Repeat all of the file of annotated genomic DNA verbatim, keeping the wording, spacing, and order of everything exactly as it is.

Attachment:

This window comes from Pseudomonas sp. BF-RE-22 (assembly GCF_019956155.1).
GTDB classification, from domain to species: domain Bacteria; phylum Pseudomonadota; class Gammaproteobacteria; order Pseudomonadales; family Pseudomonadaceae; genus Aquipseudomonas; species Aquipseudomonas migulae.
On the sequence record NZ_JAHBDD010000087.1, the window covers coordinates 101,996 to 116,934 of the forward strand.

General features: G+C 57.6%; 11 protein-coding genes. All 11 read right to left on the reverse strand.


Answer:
This window comes from Pseudomonas sp. BF-RE-22 (assembly GCF_019956155.1).
GTDB classification, from domain to species: domain Bacteria; phylum Pseudomonadota; class Gammaproteobacteria; order Pseudomonadales; family Pseudomonadaceae; genus Aquipseudomonas; species Aquipseudomonas migulae.
On the sequence record NZ_JAHBDD010000087.1, the window covers coordinates 101,996 to 116,934 of the forward strand.

General features: G+C 57.6%; 11 protein-coding genes. All 11 read right to left on the reverse strand.